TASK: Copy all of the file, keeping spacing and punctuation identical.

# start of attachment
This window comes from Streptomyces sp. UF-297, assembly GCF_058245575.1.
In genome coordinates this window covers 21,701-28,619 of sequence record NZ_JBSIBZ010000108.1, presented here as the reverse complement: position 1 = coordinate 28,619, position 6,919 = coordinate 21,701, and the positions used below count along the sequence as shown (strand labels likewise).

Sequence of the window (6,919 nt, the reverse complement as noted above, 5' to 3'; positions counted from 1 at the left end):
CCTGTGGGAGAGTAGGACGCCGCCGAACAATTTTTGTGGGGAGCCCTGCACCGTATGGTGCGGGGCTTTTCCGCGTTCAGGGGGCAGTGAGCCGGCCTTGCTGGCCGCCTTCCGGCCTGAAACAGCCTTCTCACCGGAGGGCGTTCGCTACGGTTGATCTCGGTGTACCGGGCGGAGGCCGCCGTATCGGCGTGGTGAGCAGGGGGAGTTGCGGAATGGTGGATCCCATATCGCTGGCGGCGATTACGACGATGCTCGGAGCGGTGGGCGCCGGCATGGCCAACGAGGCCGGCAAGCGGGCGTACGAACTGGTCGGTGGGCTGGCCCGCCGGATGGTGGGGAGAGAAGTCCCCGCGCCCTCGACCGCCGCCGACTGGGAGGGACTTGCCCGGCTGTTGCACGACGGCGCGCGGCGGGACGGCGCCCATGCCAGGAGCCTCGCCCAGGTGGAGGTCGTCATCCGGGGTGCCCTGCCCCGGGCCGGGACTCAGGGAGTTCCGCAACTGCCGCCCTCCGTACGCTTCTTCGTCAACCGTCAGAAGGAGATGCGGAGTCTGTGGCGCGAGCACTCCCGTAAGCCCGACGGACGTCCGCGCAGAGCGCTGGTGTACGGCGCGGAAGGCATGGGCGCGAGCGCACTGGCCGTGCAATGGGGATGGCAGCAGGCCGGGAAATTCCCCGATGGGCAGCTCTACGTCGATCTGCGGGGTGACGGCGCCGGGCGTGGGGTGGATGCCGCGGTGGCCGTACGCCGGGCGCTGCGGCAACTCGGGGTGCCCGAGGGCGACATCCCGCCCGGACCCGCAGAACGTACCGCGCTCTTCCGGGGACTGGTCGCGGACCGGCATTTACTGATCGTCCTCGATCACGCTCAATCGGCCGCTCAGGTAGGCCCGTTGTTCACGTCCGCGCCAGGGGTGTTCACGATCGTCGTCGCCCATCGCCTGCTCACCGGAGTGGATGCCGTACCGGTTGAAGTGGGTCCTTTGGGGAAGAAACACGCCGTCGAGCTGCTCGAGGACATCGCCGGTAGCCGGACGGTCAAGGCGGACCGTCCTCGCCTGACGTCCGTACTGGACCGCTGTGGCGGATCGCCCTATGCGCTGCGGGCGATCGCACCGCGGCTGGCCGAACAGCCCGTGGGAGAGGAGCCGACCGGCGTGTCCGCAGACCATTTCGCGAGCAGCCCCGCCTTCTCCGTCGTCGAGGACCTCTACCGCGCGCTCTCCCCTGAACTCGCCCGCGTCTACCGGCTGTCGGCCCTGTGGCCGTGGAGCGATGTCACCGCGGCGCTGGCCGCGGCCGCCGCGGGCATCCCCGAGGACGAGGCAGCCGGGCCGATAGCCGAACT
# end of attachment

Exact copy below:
This window comes from Streptomyces sp. UF-297, assembly GCF_058245575.1.
In genome coordinates this window covers 21,701-28,619 of sequence record NZ_JBSIBZ010000108.1, presented here as the reverse complement: position 1 = coordinate 28,619, position 6,919 = coordinate 21,701, and the positions used below count along the sequence as shown (strand labels likewise).

Sequence of the window (6,919 nt, the reverse complement as noted above, 5' to 3'; positions counted from 1 at the left end):
CCTGTGGGAGAGTAGGACGCCGCCGAACAATTTTTGTGGGGAGCCCTGCACCGTATGGTGCGGGGCTTTTCCGCGTTCAGGGGGCAGTGAGCCGGCCTTGCTGGCCGCCTTCCGGCCTGAAACAGCCTTCTCACCGGAGGGCGTTCGCTACGGTTGATCTCGGTGTACCGGGCGGAGGCCGCCGTATCGGCGTGGTGAGCAGGGGGAGTTGCGGAATGGTGGATCCCATATCGCTGGCGGCGATTACGACGATGCTCGGAGCGGTGGGCGCCGGCATGGCCAACGAGGCCGGCAAGCGGGCGTACGAACTGGTCGGTGGGCTGGCCCGCCGGATGGTGGGGAGAGAAGTCCCCGCGCCCTCGACCGCCGCCGACTGGGAGGGACTTGCCCGGCTGTTGCACGACGGCGCGCGGCGGGACGGCGCCCATGCCAGGAGCCTCGCCCAGGTGGAGGTCGTCATCCGGGGTGCCCTGCCCCGGGCCGGGACTCAGGGAGTTCCGCAACTGCCGCCCTCCGTACGCTTCTTCGTCAACCGTCAGAAGGAGATGCGGAGTCTGTGGCGCGAGCACTCCCGTAAGCCCGACGGACGTCCGCGCAGAGCGCTGGTGTACGGCGCGGAAGGCATGGGCGCGAGCGCACTGGCCGTGCAATGGGGATGGCAGCAGGCCGGGAAATTCCCCGATGGGCAGCTCTACGTCGATCTGCGGGGTGACGGCGCCGGGCGTGGGGTGGATGCCGCGGTGGCCGTACGCCGGGCGCTGCGGCAACTCGGGGTGCCCGAGGGCGACATCCCGCCCGGACCCGCAGAACGTACCGCGCTCTTCCGGGGACTGGTCGCGGACCGGCATTTACTGATCGTCCTCGATCACGCTCAATCGGCCGCTCAGGTAGGCCCGTTGTTCACGTCCGCGCCAGGGGTGTTCACGATCGTCGTCGCCCATCGCCTGCTCACCGGAGTGGATGCCGTACCGGTTGAAGTGGGTCCTTTGGGGAAGAAACACGCCGTCGAGCTGCTCGAGGACATCGCCGGTAGCCGGACGGTCAAGGCGGACCGTCCTCGCCTGACGTCCGTACTGGACCGCTGTGGCGGATCGCCCTATGCGCTGCGGGCGATCGCACCGCGGCTGGCCGAACAGCCCGTGGGAGAGGAGCCGACCGGCGTGTCCGCAGACCATTTCGCGAGCAGCCCCGCCTTCTCCGTCGTCGAGGACCTCTACCGCGCGCTCTCCCCTGAACTCGCCCGCGTCTACCGGCTGTCGGCCCTGTGGCCGTGGAGCGATGTCACCGCGGCGCTGGCCGCGGCCGCCGCGGGCATCCCCGAGGACGAGGCAGCCGGGCCGATAGCCGAACT